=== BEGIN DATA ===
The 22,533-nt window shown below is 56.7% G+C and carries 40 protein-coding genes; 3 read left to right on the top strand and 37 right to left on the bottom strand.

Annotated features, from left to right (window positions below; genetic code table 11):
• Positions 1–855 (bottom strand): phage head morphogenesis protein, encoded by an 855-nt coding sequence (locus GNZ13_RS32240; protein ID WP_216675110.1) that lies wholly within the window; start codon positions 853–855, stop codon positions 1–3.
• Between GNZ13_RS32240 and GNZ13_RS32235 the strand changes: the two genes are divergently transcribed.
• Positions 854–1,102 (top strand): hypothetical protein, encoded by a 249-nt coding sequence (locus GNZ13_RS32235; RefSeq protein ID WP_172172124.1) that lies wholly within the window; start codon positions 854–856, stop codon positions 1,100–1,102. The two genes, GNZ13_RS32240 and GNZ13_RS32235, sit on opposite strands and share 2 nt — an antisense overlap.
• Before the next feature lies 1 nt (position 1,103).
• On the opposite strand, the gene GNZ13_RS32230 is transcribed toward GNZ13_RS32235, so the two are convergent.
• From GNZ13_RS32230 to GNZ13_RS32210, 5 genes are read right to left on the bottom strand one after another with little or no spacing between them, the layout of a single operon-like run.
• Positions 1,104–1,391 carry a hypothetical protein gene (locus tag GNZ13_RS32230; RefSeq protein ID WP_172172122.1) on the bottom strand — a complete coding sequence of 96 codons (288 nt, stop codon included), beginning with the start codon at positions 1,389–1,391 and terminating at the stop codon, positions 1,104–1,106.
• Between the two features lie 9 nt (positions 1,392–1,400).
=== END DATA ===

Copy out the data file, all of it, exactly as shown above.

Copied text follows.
The 22,533-nt window shown below is 56.7% G+C and carries 40 protein-coding genes; 3 read left to right on the top strand and 37 right to left on the bottom strand.

Annotated features, from left to right (window positions below; genetic code table 11):
• Positions 1–855 (bottom strand): phage head morphogenesis protein, encoded by an 855-nt coding sequence (locus GNZ13_RS32240; protein ID WP_216675110.1) that lies wholly within the window; start codon positions 853–855, stop codon positions 1–3.
• Between GNZ13_RS32240 and GNZ13_RS32235 the strand changes: the two genes are divergently transcribed.
• Positions 854–1,102 (top strand): hypothetical protein, encoded by a 249-nt coding sequence (locus GNZ13_RS32235; RefSeq protein ID WP_172172124.1) that lies wholly within the window; start codon positions 854–856, stop codon positions 1,100–1,102. The two genes, GNZ13_RS32240 and GNZ13_RS32235, sit on opposite strands and share 2 nt — an antisense overlap.
• Before the next feature lies 1 nt (position 1,103).
• On the opposite strand, the gene GNZ13_RS32230 is transcribed toward GNZ13_RS32235, so the two are convergent.
• From GNZ13_RS32230 to GNZ13_RS32210, 5 genes are read right to left on the bottom strand one after another with little or no spacing between them, the layout of a single operon-like run.
• Positions 1,104–1,391 carry a hypothetical protein gene (locus tag GNZ13_RS32230; RefSeq protein ID WP_172172122.1) on the bottom strand — a complete coding sequence of 96 codons (288 nt, stop codon included), beginning with the start codon at positions 1,389–1,391 and terminating at the stop codon, positions 1,104–1,106.
• Between the two features lie 9 nt (positions 1,392–1,400).